July 26th 2011 Hoven, South Dakota Tornado

Chase Stats
SPC Outlook: MDT
States Driven: MI, IL, WI, MN, ND, SD
Miles: 1306
Departure City: Monticello, MN
Target City: Leola, SD
Ending City: Willmar, MN
Outcome: Tornado, Heavy Rain
Chase Pics: Unavailable

I had been watching this setup closely for about a week based off the Euro (ECMWF) model, as it showed a decent trough ejecting into the northern plains with a decent surface low for late July. I had been longing for a chase ever since 6/20, but the synoptic pattern has really hampered things down. With a large high pressure system dominating the central U.S. and temps surging into the 100's, the only play for decent storms was farther north into the Dakota's where the jet stream was at. Any disturbance or shortwave through that area (along with a few other ingredients) would surely kick off storms - this was what I was waiting for.

4/22/11 St. Louis, MO Supercell

Chase Stats
SPC Outlook: MDT
States Driven: MI, IL, MO
Miles: 1002
Departure City: Battle Creek, MI
Target City: St. Louis, MO
Ending City: Effingham, IL
Outcome: Extremely Heavy Rain, Frequent Lightning
Chase Pics: Unavailable

This chase was a quick one, and my first chase of the 2011 season. It was Friday, and I had Cloud Physics in the morning at 9AM. I went to the class, and as soon as it got out at 10AM, I headed straight down to Battle Creek, MI. From there, I switched some of my gear into the new chase vehicle (more details later once it gets finished), and my Dad and I took off to my target city of St. Louis. I wasn't sure if we would be able to make it on time before the storms rolled through, but we managed to make it just on time.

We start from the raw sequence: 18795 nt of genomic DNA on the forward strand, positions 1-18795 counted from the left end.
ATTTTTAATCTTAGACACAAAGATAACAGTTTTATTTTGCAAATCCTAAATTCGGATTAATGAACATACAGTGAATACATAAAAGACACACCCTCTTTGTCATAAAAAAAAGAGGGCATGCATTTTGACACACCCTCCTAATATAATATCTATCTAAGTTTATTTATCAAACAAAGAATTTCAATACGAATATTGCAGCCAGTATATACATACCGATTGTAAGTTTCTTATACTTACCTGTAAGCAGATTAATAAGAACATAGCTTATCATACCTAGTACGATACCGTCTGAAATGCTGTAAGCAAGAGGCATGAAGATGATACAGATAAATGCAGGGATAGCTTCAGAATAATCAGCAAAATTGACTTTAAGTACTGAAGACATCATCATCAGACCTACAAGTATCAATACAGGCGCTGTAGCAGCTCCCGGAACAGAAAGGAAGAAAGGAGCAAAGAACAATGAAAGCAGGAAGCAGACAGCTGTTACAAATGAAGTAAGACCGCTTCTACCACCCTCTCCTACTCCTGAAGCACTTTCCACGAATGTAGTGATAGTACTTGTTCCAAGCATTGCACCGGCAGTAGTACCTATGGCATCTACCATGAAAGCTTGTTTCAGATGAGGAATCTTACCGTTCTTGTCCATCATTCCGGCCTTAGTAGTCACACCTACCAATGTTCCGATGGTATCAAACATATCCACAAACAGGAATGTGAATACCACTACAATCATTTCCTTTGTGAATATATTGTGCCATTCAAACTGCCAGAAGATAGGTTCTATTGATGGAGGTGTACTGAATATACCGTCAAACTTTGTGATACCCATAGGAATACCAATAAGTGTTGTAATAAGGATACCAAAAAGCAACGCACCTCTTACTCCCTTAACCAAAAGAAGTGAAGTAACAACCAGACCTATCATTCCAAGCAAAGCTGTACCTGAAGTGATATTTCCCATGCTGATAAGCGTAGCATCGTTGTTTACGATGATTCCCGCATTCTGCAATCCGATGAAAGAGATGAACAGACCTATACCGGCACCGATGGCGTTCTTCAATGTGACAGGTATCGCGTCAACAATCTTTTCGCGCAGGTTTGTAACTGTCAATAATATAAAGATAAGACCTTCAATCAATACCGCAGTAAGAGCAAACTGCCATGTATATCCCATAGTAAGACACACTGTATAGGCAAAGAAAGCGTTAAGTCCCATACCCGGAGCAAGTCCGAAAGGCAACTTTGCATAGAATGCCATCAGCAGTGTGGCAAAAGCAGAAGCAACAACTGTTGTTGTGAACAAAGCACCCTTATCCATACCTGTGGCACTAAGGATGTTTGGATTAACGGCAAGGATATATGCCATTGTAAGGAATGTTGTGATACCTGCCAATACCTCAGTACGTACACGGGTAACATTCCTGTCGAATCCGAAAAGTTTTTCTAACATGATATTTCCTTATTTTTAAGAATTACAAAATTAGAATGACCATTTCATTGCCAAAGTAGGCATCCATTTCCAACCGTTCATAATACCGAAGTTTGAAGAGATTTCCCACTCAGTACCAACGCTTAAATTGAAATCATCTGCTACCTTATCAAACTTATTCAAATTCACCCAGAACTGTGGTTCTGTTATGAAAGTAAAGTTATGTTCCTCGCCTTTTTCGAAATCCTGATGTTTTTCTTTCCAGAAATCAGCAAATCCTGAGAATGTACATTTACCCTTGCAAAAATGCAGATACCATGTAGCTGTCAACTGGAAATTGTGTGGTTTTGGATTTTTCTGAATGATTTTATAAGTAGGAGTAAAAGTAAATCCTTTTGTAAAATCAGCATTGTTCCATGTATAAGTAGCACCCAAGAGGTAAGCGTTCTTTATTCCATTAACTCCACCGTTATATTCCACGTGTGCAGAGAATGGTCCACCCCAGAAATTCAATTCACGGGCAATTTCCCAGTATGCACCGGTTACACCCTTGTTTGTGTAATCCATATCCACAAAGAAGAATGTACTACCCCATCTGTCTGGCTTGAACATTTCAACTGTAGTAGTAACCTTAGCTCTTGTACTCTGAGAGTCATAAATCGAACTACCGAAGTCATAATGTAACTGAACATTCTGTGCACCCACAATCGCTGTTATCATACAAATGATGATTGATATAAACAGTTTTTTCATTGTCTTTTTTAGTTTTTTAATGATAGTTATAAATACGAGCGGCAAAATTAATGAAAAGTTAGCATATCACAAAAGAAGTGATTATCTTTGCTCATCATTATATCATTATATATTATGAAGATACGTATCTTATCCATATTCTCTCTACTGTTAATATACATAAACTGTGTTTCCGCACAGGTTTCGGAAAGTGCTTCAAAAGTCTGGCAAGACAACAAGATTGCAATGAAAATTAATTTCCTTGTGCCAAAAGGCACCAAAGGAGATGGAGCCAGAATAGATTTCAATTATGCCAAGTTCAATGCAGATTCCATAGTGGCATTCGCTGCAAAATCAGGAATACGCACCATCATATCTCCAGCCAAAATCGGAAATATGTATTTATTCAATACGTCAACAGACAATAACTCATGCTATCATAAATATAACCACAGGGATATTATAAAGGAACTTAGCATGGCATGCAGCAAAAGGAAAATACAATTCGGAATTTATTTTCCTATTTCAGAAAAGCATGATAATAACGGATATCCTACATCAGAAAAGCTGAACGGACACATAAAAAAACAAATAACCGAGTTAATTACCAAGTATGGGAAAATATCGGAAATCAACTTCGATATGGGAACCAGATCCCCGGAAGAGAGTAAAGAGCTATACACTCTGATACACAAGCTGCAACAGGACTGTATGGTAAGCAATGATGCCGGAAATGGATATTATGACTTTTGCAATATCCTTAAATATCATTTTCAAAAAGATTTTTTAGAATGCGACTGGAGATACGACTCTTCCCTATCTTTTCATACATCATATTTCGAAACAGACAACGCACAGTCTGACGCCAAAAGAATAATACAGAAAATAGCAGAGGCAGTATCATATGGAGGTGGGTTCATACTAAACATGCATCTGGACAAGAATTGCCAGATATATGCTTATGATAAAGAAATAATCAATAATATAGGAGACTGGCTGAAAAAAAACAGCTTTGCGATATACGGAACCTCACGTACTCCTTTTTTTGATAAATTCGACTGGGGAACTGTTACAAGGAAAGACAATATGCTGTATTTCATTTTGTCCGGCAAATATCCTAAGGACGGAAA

Bombogenesis & 2010 Statistics

The lowest inland (non-tropical) barometric pressure in the United States was recorded today in Big Fork, MN at 2213Z. The recorded pressure was 28.20" or 954.96mb! This potent system laid down a serial derecho that stretched from MI all the way to AL. Along the way, the SPC issued numerous Tornado watches including one PDS Tornado watch due to the incredible amount of shear in the atmosphere. 0-1km helicity values pegged around 900 m^2/s^2 and while not much CAPE was present, the wind shear was enough to produce many small spin-ups embedded in the line. Further south into AL, discrete cells formed out ahead of the line increasing the tornado threat across Dixie Alley as they played with the ample amounts of helicity. The SPC also had an area outlined as a High risk, which is the first high risk since May 19, 2010. Lower Michigan was also included in the High risk for a little while, which makes it the first High risk for Lower Michigan in 9 years, and the first High risk in MI in 3 years. This event was also rare in the fact that it was only the third time in history that the SPC has issued a High risk in the month of October. While I'm on the statistics train, I might as well throw in a few more interesting statistics so far from the 2010 season.

UPDATE: A FEW OF THE RECORDS HAVE BEEN RECALCULATED TO ADJUST FOR TRUE MEAN SEA LEVEL PRESSURE, AND STANDS AT 955.2MB. SEE MORE HERE: Official NWS statement on the pressure record

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